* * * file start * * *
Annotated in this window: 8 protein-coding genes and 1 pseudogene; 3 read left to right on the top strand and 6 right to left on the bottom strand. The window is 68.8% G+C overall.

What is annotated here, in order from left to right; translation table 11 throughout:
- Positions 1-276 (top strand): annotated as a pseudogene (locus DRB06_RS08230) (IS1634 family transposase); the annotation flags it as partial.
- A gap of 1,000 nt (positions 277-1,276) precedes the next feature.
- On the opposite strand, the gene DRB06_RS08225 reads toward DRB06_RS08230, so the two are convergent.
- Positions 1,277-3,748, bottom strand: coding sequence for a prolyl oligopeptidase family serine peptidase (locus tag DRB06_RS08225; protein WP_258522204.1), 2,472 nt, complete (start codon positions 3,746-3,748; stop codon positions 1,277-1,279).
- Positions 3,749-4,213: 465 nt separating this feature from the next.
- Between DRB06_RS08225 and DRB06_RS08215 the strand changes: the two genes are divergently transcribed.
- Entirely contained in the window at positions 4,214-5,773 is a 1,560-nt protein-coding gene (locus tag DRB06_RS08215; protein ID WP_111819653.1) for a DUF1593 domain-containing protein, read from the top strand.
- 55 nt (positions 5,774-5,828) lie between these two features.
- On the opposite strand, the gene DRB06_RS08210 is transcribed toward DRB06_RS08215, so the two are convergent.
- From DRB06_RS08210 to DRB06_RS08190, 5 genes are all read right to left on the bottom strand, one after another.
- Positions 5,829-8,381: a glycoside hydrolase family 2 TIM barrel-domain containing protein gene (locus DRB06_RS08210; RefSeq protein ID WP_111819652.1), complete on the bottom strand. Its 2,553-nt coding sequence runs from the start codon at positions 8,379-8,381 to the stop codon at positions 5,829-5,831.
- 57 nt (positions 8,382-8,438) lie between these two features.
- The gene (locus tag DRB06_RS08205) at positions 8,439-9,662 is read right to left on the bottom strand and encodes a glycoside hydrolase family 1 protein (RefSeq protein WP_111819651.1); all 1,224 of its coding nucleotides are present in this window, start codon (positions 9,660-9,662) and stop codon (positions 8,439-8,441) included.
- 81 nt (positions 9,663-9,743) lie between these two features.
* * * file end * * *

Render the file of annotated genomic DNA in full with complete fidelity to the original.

Annotated in this window: 8 protein-coding genes and 1 pseudogene; 3 read left to right on the top strand and 6 right to left on the bottom strand. The window is 68.8% G+C overall.

What is annotated here, in order from left to right; translation table 11 throughout:
- Positions 1-276 (top strand): annotated as a pseudogene (locus DRB06_RS08230) (IS1634 family transposase); the annotation flags it as partial.
- A gap of 1,000 nt (positions 277-1,276) precedes the next feature.
- On the opposite strand, the gene DRB06_RS08225 reads toward DRB06_RS08230, so the two are convergent.
- Positions 1,277-3,748, bottom strand: coding sequence for a prolyl oligopeptidase family serine peptidase (locus tag DRB06_RS08225; protein WP_258522204.1), 2,472 nt, complete (start codon positions 3,746-3,748; stop codon positions 1,277-1,279).
- Positions 3,749-4,213: 465 nt separating this feature from the next.
- Between DRB06_RS08225 and DRB06_RS08215 the strand changes: the two genes are divergently transcribed.
- Entirely contained in the window at positions 4,214-5,773 is a 1,560-nt protein-coding gene (locus tag DRB06_RS08215; protein ID WP_111819653.1) for a DUF1593 domain-containing protein, read from the top strand.
- 55 nt (positions 5,774-5,828) lie between these two features.
- On the opposite strand, the gene DRB06_RS08210 is transcribed toward DRB06_RS08215, so the two are convergent.
- From DRB06_RS08210 to DRB06_RS08190, 5 genes are all read right to left on the bottom strand, one after another.
- Positions 5,829-8,381: a glycoside hydrolase family 2 TIM barrel-domain containing protein gene (locus DRB06_RS08210; RefSeq protein ID WP_111819652.1), complete on the bottom strand. Its 2,553-nt coding sequence runs from the start codon at positions 8,379-8,381 to the stop codon at positions 5,829-5,831.
- 57 nt (positions 8,382-8,438) lie between these two features.
- The gene (locus tag DRB06_RS08205) at positions 8,439-9,662 is read right to left on the bottom strand and encodes a glycoside hydrolase family 1 protein (RefSeq protein WP_111819651.1); all 1,224 of its coding nucleotides are present in this window, start codon (positions 9,660-9,662) and stop codon (positions 8,439-8,441) included.
- 81 nt (positions 9,663-9,743) lie between these two features.